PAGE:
Warren’s World: Enjoying, and Bemoaning, the Great Outdoors

By Beacon Staff

Some people take summer vacations instead of ski vacations.

My neighbor Elmo, his wife and four kids recently made all of the arrangements to go to Mount Wannabe. Here is his report:

I checked out all of the highways, motels, fast-food stops and toll bridges to that campground. I had my computerized, printed reservation for the Mount Wannabe, U.S. Forest Service camp location 19, space #1387b. It was glued to my windshield as I ground up to the high country and finally located my reserved space.

It was occupied!

The 267-pound female occupant assured me, “My husband and the rest of my kids will be back before dark and we can be packed up in less than two hours. You don’t mind, do you?”

It got dark this far north at about 10:30 p.m.

No option, except to drive back down to the wilderness equivalent of a 7-Eleven, except that everything is twice as expensive. They serve coffee and four-day-old doughnuts until 9 p.m., so we only had 12 hours to eat before they stopped serving.

By early evening, the ice in our cooler had melted and the temperature inside our SUV was about the same as that in Death Valley in July.

About two hours before midnight, we began to unpack the family tent and tried to drive the stakes into the granite with a lug wrench, because I left my hatchet at home. My kids were assembling the camp stove and spilled gasoline all over the car because my wife forgot the funnel.

Fortunately, there was some life left in the SUV battery to illuminate the scene with my headlights as our wilderness experience began.

I glanced up occasionally at the great view I was going to enjoy for a week when a 53-foot motor home passed in front of Mount Wannabe and parked 10 feet away in slot number 1387a.

The sign on the back of it said, “If we don’t go first class our children will.” The lady had blue hair and a white French poodle under her arm. The dog was wearing a big blue bow with sparklies that was tied onto its rhinestone-studded collar.

Mr. Gray-Haired-Beer-Belly Motor Home Driver was already busy pitching his camp and did it quickly.

1. He switched on his electric awning and it rolled out over part of my camping spot.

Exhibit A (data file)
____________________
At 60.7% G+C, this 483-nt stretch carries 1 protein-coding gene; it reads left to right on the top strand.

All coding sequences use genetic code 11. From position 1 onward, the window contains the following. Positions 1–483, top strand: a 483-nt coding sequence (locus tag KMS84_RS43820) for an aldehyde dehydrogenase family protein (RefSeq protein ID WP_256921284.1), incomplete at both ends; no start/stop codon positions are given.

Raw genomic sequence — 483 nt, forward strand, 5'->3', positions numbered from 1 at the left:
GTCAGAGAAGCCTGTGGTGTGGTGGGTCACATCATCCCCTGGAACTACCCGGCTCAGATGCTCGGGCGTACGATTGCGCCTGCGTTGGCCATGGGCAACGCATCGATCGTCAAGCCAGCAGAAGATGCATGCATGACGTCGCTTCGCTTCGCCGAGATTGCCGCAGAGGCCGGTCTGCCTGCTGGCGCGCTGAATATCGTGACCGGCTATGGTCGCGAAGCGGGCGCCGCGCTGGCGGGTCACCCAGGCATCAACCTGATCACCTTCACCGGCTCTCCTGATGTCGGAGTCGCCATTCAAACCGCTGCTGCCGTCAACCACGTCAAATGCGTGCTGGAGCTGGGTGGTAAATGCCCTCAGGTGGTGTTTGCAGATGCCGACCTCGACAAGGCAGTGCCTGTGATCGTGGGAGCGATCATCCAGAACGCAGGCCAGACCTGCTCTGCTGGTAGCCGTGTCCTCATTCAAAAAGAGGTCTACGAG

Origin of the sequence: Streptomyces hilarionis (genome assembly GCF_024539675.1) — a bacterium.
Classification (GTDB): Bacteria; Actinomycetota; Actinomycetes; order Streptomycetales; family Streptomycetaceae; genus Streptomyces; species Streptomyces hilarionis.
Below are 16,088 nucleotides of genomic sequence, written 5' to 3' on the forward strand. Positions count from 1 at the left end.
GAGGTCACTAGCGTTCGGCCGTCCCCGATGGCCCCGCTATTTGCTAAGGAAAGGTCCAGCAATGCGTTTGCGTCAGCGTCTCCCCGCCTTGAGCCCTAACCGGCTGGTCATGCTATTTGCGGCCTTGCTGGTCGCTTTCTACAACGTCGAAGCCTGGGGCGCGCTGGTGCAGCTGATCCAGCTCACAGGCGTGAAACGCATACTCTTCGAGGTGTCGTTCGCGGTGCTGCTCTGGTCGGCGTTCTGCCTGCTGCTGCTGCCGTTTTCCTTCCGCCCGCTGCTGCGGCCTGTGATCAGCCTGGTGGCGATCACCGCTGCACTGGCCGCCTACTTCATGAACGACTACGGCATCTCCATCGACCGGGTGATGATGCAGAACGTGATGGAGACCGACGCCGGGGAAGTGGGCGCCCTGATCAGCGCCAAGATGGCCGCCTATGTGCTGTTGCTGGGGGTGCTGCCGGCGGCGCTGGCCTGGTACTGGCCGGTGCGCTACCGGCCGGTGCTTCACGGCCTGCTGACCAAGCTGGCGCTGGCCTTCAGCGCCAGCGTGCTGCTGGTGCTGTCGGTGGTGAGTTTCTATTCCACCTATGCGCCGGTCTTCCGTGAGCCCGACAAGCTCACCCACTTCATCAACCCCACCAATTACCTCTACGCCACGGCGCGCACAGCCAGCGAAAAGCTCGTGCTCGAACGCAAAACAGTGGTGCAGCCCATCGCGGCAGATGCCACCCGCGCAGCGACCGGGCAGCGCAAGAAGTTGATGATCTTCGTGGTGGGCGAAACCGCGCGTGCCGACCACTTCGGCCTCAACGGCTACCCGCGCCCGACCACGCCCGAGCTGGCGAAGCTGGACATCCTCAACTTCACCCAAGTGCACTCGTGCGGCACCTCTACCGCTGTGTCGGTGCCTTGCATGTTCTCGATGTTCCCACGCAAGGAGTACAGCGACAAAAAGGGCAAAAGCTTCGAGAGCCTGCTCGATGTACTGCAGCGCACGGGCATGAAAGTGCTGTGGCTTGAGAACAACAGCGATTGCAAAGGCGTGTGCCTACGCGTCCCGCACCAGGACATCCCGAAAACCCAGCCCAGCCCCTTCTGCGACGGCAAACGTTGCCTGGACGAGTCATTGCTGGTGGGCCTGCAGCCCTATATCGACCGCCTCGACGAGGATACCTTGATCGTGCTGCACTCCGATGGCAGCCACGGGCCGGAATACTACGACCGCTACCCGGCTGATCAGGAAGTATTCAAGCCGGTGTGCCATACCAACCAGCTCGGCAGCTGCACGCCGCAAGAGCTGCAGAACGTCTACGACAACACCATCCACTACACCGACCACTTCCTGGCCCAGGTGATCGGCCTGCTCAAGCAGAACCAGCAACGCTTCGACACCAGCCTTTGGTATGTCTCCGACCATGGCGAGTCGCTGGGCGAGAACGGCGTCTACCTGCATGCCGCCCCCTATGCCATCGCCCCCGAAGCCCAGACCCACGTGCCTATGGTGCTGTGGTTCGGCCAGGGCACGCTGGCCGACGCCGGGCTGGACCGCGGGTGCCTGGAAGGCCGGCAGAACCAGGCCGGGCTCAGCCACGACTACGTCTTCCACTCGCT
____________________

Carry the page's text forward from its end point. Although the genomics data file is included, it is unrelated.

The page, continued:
2. The butane barbecue was wheeled out downwind, which was upwind from me.

3. Then he spread eight white plastic chairs around the perimeter of the Astro Turf.

4. The portable bar was wheeled in between the plastic chairs.

5. The generator was then switched on to power their color television.

6. Blue Hair emerged from the 53-foot long motor home with a double vodka martini in her shaky hand. She was wearing a pair of double-knit polyester slacks that she bought about 145,000,000 calories ago.

While all of this was going on, camping spot #1381A was being taken over by four motorcycle riders on a weekend trip with their spouses.

They were riding shiny Harley Davidson’s that can go at least 112 mph. Each motorcycle is a different color and the couple riding them has matching, color coordinated brain buckets with microphones and earphones so they can talk to each other. They need to talk while cruising in the heat of the summer afternoon in their skin tight, black leather suits while killing flies with their faces.

One of the motorcycles had a matching miniature trailer that contained miniature everything needed for miniature camping. A one-burner stove, dehydrated food, 16 ice cubes, pots and pans that nestle together so no one can get them apart – stuff like that.

One of the men was a cosmetic surgeon who had to take a month off because of his mounting doubts: Should he make things bigger or smaller?

The third couple wass a “his and her” duo who own a computer software business.

The fourth couple wass a drummer and lead singer in a rock band. She is the drummer.

As the sun slowly set behind Mount Wannabe, some of the other campers were walking through the campground to see who had the largest and most expensive camping rig.

And here came Mr. and Mrs. Overweight in their contrasting yellow shorts and purple varicose veins. They have identical hats that hold a beer can over each ear and a straw that leads down to their chins.

Of the 1,193 people registered in the campground, there wasn’t a single person who will ever hike the two miles to the top of Mount Wannabe.